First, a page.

Supreme Court To Address Section 230 For First Time

Published date10 October 2022
Subject MatterLitigation, Mediation & Arbitration, Media, Telecoms, IT, Entertainment, IT and Internet, Trials & Appeals & Compensation, Social Media
Law FirmMorrison & Foerster LLP
AuthorMr J. Alexander Lawrence, Aaron Rubin and Dillon Kraus

On October 3, 2022, the United States Supreme Court granted certiorari in Gonzalez v. Google LLC, No. 21-1333, to address the scope of Section 230 of the Communications Decency Act.1 The Court will consider whether Section 230(c)(1) immunizes website operators and other online service providers when they use algorithms to recommend content to users, specifically terrorism-related videos posted on YouTube by other users of the video-sharing service.

Section 230(c)(1) is famously concise, having been referred to as the "the twenty-six words that created the internet."2 It says simply "No provider or user of an interactive computer service shall be treated as the publisher or speaker of any information provided by another information content provider."3 Since its passage over 25 years ago, courts across the country have often construed the law to provide broad immunity to online service providers that host user-generated content.4 Section 230 has facilitated the growth of the modern interactive Web, by protecting companies that host user-generated content from potential liability. But the law has come under intense scrutiny in recent years, with both courts and legislatures chipping away at this important safe harbor.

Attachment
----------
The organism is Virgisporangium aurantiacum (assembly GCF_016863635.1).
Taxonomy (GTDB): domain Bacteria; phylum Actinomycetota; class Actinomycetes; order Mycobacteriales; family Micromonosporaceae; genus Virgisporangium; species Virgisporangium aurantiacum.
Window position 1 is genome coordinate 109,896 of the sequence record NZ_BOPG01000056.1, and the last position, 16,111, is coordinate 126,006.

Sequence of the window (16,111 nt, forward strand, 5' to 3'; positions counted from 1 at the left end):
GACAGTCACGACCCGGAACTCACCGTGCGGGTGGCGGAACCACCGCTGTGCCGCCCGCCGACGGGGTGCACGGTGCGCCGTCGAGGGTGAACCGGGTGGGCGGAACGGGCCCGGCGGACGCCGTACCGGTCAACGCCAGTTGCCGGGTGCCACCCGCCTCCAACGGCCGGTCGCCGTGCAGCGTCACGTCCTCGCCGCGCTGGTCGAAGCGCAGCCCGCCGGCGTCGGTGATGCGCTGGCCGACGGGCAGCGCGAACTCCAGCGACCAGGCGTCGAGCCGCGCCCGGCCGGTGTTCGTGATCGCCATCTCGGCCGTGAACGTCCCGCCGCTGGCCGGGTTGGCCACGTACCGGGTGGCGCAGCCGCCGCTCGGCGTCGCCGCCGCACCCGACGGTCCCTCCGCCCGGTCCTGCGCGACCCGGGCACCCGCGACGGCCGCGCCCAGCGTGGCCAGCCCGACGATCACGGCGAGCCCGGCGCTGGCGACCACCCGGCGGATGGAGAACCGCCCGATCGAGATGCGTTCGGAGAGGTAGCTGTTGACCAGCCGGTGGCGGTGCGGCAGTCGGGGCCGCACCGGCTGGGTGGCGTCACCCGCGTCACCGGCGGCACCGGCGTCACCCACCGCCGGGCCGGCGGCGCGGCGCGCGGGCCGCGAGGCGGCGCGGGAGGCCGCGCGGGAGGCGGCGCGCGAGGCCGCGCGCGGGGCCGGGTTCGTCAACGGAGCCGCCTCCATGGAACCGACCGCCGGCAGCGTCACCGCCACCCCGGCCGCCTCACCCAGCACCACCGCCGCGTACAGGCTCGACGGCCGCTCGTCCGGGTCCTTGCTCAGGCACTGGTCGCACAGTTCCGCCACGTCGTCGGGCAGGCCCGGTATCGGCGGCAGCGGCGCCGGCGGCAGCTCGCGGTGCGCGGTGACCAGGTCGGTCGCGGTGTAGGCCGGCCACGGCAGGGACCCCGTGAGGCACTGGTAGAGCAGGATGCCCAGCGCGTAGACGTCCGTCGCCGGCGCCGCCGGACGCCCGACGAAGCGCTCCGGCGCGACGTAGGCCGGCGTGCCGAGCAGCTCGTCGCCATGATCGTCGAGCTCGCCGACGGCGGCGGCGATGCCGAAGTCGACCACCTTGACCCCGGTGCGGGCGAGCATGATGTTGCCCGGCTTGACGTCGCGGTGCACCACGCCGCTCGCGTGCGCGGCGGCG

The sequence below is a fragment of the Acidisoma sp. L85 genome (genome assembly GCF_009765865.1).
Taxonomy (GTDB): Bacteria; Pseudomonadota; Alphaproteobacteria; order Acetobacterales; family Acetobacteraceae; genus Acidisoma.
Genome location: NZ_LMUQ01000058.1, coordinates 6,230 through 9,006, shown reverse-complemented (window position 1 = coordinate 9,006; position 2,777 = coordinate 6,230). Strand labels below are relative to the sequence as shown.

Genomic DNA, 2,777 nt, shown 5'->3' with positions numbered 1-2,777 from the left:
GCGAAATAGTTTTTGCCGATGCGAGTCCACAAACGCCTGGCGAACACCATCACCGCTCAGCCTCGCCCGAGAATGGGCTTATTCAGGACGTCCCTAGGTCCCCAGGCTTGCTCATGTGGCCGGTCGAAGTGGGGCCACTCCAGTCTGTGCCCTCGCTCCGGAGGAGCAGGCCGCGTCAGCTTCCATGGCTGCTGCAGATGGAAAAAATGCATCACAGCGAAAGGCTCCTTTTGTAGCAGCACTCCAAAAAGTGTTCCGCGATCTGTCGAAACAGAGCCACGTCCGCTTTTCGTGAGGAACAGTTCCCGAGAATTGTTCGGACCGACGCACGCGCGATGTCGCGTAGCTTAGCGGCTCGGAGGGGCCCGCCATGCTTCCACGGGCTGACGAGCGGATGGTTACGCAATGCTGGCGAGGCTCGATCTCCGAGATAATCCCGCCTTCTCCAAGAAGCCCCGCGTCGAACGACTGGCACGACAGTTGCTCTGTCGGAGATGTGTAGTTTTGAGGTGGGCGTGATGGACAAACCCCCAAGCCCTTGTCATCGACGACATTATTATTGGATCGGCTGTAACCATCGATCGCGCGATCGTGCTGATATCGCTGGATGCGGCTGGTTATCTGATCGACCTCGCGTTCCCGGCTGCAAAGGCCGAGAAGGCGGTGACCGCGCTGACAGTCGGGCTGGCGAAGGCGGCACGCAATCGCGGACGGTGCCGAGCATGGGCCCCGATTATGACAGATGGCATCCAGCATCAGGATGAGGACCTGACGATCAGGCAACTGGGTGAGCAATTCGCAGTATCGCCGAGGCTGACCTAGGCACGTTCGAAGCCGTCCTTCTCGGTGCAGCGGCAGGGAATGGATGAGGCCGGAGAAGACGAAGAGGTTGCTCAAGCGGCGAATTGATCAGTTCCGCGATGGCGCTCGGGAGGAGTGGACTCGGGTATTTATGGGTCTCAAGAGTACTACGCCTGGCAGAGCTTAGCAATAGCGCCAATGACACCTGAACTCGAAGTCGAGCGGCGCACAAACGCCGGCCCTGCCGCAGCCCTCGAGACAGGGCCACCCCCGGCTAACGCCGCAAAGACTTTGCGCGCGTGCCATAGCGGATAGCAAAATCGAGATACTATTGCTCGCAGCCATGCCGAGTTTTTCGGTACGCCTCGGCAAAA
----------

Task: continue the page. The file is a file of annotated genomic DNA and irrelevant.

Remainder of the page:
I. Section 230 Immunity

In 1997, when Section 230 was less than a year old, the Fourth Circuit held in Zeran v. America Online that Section 230 provided online service providers with broad immunity from liability arising from content posted by users.5 Writing for the court, Judge Wilkinson looked to the Congressional purpose behind the statute, characterizing Section 230 as a shield for free speech online.6 As dozens of state and federal courts around the country adopted Zeran's holding, this expansive interpretation of Section 230 took hold.

In the following decades, courts expanded these protections even further, holding that the Section 230 safe harbor applies regardless of how the plaintiff characterizes the claim, so long as the claim treats the online service provider as the publisher or speaker of content provided by someone else (typically another user). Courts even held that Section 230 protects users who repost other users' content7 and social media platforms that facilitate communications between users.8 In other cases, however, courts have found exceptions to the Section 230 safe harbor, particularly where an online service provider is more actively involved in developing the content at issue or where the plaintiff's claim alleges activity that goes...

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